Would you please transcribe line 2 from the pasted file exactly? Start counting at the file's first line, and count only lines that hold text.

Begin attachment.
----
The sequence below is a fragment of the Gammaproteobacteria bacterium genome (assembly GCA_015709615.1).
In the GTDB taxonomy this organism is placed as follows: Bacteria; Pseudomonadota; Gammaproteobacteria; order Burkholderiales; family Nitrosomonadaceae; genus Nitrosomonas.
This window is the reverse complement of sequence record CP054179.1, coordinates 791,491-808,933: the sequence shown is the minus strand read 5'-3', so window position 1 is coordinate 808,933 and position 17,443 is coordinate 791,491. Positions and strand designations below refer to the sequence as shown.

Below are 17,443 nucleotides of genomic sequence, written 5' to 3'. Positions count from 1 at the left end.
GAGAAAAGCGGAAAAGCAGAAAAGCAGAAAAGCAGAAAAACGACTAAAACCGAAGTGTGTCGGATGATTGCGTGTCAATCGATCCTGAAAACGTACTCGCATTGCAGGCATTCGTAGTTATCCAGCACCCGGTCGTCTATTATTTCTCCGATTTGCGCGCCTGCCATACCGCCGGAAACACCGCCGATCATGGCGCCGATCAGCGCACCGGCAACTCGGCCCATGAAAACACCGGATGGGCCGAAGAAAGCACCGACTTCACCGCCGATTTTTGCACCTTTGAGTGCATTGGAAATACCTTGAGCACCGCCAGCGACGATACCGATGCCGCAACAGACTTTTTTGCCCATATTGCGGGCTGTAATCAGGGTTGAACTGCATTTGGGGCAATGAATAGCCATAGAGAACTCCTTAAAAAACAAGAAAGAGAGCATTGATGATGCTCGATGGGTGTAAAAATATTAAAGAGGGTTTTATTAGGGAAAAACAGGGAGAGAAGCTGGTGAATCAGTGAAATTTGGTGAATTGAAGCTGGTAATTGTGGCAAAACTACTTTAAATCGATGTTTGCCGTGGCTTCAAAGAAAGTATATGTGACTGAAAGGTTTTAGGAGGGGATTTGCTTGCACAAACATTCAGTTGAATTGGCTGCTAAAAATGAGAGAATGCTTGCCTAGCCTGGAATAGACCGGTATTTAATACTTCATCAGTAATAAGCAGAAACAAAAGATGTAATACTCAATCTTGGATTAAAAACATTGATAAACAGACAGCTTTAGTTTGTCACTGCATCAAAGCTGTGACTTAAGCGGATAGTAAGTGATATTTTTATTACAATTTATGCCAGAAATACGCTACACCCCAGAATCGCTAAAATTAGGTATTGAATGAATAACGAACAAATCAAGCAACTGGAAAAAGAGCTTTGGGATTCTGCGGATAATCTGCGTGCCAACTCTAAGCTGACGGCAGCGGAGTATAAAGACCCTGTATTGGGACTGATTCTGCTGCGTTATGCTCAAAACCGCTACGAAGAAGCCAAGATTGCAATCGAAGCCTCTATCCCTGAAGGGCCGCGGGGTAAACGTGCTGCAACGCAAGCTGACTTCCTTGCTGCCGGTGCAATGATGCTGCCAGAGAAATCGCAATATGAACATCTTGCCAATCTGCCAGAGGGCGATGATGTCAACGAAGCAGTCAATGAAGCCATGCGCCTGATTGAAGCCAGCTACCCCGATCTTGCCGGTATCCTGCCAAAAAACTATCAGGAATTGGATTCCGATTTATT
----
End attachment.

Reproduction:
In the GTDB taxonomy this organism is placed as follows: Bacteria; Pseudomonadota; Gammaproteobacteria; order Burkholderiales; family Nitrosomonadaceae; genus Nitrosomonas.